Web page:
Advances in Radiation Therapy Offer Precise Targeting of Prostate Cancer
Prostate cancer is the most common cancer in men accounting for about a third of all cancers in the US. The diagnosis is only the beginning of a journey in understanding the complexity of prostate cancer and the variety of treatments offered. Unlike other cancers, which involve a more straightforward approach in the treatment process, there are several options available to treating prostate cancer. Those options are also very unique to the individual, depending on their age, lifestyle, and other medical considerations.
“Our goal is to help our patients understand all aspects related to prostate cancer, so they are empowered to make the correct, and unique choice, to optimize the best outcomes,” says Dr. William Ding, radiation oncologist, the UCA Prostate Cancer Center in Lawrenceville. “At the UCA Prostate Cancer Center, we offer a comprehensive approach that brings a collection of expertise and experience, that you can draw upon to make your decision in choosing the optimal treatment.”
More than 2.5 million men in the United States are survivors of prostate cancer – and the survival rate is rising thanks to improved awareness, increased screening and better treatments offering new options and improved outcomes.
If found at an early stage, prostate cancer has a very high chance of cure. However, when prostate cancer spreads outside the prostate or reappears after initial treatment, it is known as advanced prostate cancer. Fortunately, in addition to early detection, advances in radiation therapy treatment means more men can be cured of this disease and still maintain an excellent quality of life.
At the UCA Prostate Cancer Center, we offer a collaborative clinical team comprised of Radiation Oncologists and UCA Urologists, to offer the most state-of-the-art radiation treatment options. The UCA Prostate Cancer Center offers the latest advancements in radiation treatment for various types of cancers.
“Radiation therapy destroys the cancer machinery, and stops cancer cells from dividing and growing, with the ultimate goal of killing all of the cancer cells and eliminating the tumor,” explains Dr. Ding. “Just as surgery has been advanced with the advent of robotic-assisted devices, radiation therapy has also experienced advances in both the technology and accuracy of treatment.”
According to Dr. Ding, the new technology safely provides a higher dose of radiation than even five years ago, which helps to improve the chances of a cure. For similar stage and prostate cancer types, radiation therapy is as effective as surgery but with a different treatment process and different side effects.
Understanding IMRT & IGRT Radiation Therapy
Radiation therapy delivered from a high energy X-ray machine (called a linear accelerator) has been effectively used to treat prostate cancer for more than 30 years. But in recent years, there have been several major technological advances offering an excellent record of success, providing long-term disease control and survival rates equivalent to other treatments, including surgery.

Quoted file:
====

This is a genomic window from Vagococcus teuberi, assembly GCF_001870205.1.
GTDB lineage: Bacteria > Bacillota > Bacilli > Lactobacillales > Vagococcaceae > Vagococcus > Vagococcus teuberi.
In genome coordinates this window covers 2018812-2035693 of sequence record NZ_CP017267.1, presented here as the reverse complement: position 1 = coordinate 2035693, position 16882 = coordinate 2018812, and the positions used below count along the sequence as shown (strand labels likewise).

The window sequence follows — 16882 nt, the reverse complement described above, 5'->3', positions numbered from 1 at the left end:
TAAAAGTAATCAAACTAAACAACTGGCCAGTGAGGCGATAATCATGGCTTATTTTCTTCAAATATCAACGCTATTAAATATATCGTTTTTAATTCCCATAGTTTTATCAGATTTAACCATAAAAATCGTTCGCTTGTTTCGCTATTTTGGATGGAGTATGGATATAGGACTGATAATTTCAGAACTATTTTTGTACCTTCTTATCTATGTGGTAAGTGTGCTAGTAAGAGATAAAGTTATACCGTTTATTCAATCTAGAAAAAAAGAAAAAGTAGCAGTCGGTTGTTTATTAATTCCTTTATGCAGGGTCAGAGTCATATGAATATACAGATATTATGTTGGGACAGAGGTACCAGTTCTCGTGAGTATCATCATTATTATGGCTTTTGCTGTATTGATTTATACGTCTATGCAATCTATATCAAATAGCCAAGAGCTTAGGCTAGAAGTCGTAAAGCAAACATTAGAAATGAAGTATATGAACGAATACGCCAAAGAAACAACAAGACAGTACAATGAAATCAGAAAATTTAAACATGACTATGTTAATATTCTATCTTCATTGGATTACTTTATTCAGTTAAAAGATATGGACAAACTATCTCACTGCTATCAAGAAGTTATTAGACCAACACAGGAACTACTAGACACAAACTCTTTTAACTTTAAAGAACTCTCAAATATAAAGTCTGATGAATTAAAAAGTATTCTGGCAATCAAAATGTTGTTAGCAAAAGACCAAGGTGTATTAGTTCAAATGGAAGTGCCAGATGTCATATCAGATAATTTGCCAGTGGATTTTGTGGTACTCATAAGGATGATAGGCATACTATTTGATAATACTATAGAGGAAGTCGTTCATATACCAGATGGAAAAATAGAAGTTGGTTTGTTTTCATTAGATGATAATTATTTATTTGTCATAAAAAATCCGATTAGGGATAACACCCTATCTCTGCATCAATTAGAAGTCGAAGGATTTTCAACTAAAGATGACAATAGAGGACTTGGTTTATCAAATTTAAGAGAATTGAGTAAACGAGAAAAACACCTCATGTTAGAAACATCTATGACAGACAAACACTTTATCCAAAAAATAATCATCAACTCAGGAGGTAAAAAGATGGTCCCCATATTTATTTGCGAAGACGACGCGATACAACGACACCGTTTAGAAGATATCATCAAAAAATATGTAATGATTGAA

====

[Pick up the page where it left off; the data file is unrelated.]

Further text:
The UCA Prostate Cancer Center offers a full range of options when it comes to treating advanced prostate cancer, including Intensity Modulated Radiation Therapy (IMRT) and Image Guided Radiation Therapy (IGRT).
With Intensity Modulated Radiation Therapy (IMRT), sophisticated computers modulate the intensity of the radiation beam, increasing it to areas where cancer cells reside, and decreasing it to areas that need to be protected. This allows for maximum radiation to be delivered to the prostate and areas potentially harboring cancer cells, while minimizing radiation to the bladder and rectum. Patients with intermediate to advanced stage prostate cancer have a high risk of having cancer outside the prostate, beyond the surgeon’s reach. Unlike surgery, IMRT can treat this area.
Image Guided Radiation Therapy (IGRT) takes IMRT one-step further…”think of it like a GPS for your prostate” says Dr. Ding. Various imaging technologies and tracking markers are utilized before each daily treatment, to acquire a 3-dimensional image of the prostate and surrounding anatomy. Computers detect any slight change in position of the prostate gland that may result from movement or variations in filling of the bladder or rectum. Using this information, the computer adjusts the radiation beam accordingly in order to precisely target the treatment to the prostate’s exact position that day. Changes as small as 1 millimeter are made to provide the greatest precision available.
Dr. Ding noted, “IMRT remains the standard of care for radiation treatments. Patient education and compassion are paramount. Decisions are data driven, and because every patient is different, each treatment plan is tailored to the patient’s specific clinical needs. Outcomes are excellent with IMRT, both in tumor control and just as importantly, low side effects.”
A diagnosis of prostate cancer presents a long list of questions about the disease and treatment options. To learn more about prostate cancer and radiation therapy, please visit the Prostate Cancer Foundation website at: http://www.pcf.org/site/c.leJRIROrEpH/b.5813857/k.AACD/Radiation_Therapy.htm
To learn more about the UCA Prostrate Cancer Center visit our webpage at: http://premierprostatecare.com